Global Health News This Week

Richard Holbrooke, an American diplomat who worked for peace in Bosnia, Iraq, Afghanistan and the founding President of the Global Business Coalition against AIDS, passed away on Monday due to complications in surgery.

The State Department has launched the Foreign Assistance Dashboard (v. 1.0), which allows visitors to see how the government’s foreign aid money is being spent. The website is still in its beginning stages and there is a lot that has not yet been published, but it is a step in the right direction. In related government news, Secretary Clinton announced the full release of the first QDDR on Wednesday.

The Gates’ seem to be establishing themselves as the new “Big Brother” of global health, which makes some journalists uncomfortable – most recently with regard to ABC’s new “Be the Change” global health series. The Gates Foundation (along with the WHO, UNICEF, and NIAID) has also recently announced the “Global Vaccine Action Plan,” following the Gates’ call this past January to make the next ten years the “Decade of Vaccines.” They also provided funding for the development of a new polio vaccine developed by researchers at the University of Leeds.

The Canada-based organization Aids-Free World is accusing the UN of endangering women and children in their push to reduce mother-to-child transmission of HIV.

Swine flu (H1N1) has reared its ugly head again in the UK, shocking doctors by its severity and spread.

An article in the Lancet revealed that TB cases have risen by 50% in London in the last ten years, making it the tuberculosis capital of Western Europe.

The WHO released its 2010 World Malaria Report this week.

Doctors in Germany claim to have cured a man of both cancer and HIV, though critics maintain that the treatment – a transplant of bone marrow and stem cells from a naturally HIV-resistant individual – is not a reasonable option for the general population.

Make Peace, Not War: State Department’s Quadrennial Review Emphasizes Conflict Prevention

The whole world is buzzing this week about the latest “gate”scandal. This time it is “Cablegate,” sparked by a series of US diplomatic cables released by Wikileaks, which apparently shocked the world by demonstrating that things are not always as they seem on the surface with international politics. Aside from my confusion about why exactly this was news (isn’t it generally accepted in the diplomatic community that everyone is collecting information to send back their HQs?) and my dismay that work to combat human rights violations could be compromised, I was encouraged by the fact that release demonstrated that the State Department is very interested in the the UN and invested in stability and conflict prevention. For example, diplomats were asked to gather intelligence on Ban Ki-Moon’s plans for Iran, as well as information on Sudan and the Darfur conflict, Afghanistan, Pakistan, Somalia, Iran, and North Korea. (The jury is still out on whether this constitutes actual spying, which is illegal at the UN according to international treaties.) The State Department’s own Quadrennial Diplomacy and Development Review affirms this. The review is expected to be released in mid-December. Meanwhile, a draft summary revealed greater emphasis on improving civilian response to conflict. While response has (of course) been mixed, many organizations, including Oxfam America, have praised its emphasis on conflict prevention and response.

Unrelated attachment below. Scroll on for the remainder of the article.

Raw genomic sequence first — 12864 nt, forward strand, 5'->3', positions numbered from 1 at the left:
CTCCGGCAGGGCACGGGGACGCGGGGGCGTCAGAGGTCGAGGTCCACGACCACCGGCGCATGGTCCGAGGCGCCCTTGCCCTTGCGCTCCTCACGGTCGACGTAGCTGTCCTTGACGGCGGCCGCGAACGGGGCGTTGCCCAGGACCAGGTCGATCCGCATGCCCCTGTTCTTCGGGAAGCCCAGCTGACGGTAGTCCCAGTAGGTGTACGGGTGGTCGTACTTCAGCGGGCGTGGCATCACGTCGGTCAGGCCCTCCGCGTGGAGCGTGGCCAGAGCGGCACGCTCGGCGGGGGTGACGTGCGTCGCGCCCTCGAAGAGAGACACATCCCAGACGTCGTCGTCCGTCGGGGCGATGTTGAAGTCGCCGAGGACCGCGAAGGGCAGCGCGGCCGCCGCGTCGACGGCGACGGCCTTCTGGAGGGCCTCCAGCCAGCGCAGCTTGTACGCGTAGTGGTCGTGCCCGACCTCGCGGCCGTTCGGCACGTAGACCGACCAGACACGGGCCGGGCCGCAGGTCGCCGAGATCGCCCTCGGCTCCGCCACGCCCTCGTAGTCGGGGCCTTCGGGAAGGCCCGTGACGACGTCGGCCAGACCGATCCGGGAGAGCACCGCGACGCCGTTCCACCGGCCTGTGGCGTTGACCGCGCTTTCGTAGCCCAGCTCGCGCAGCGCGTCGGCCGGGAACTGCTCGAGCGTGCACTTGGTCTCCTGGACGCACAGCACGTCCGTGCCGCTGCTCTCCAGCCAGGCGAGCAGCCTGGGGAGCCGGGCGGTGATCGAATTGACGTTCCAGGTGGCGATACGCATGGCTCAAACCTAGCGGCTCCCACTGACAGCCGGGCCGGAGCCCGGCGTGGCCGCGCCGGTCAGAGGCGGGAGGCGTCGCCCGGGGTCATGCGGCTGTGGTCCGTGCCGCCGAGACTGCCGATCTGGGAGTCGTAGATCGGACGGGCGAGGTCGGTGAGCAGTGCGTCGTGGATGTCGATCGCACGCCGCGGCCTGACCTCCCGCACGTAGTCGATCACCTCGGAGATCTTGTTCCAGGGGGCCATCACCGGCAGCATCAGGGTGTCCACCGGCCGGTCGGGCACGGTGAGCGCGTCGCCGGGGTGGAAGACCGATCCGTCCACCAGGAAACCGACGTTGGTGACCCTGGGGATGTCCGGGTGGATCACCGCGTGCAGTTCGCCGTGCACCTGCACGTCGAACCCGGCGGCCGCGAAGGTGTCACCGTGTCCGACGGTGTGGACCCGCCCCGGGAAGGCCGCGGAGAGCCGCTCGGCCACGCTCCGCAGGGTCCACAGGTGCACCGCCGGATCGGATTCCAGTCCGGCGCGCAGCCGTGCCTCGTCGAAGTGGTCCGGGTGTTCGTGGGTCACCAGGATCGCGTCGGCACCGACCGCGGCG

Photo credit: Dr. Diane Budd, MSF

This has enormous public health implications as well. In war, obviously, people die. They also get injured, sick, raped, tortured, and traumatized. As APHA’s policy statement on armed conflict and public health points out, the damage that is done to population health and health systems as a result of armed conflict is colossal, devastating, and expensive. In addition to high mortality and injury rates, there are numerous, and often unseen, morbidity complications, including psychological trauma and severe or disabling injuries. Women are left more vulnerable as men are killed, and are targeted for rape, forced impregnation, and sexual slavery by armed groups. Children suffer from malnutrition and are often targeted for ethnic cleansing. Health systems are impaired (if not completely disabled) as equipment is destroyed, supply systems break down, and health workers flee, and they often face a higher burden due to the increased health care needs of the population ravaged by the violence. It is also really expensive: Medact estimated in 2002 that the financial burden of the Iraq war could exceed $150 billion, which would address the health care needs of the world’s poorest over four years.

The policy paper calls for a change in the mindset of public health professionals that war is “an inevitable force in the world” and argues that the profession should embrace the role of conflict prevention as a form of public health prevention. The State Department has indicated that it wants to take that step – shouldn’t we as well?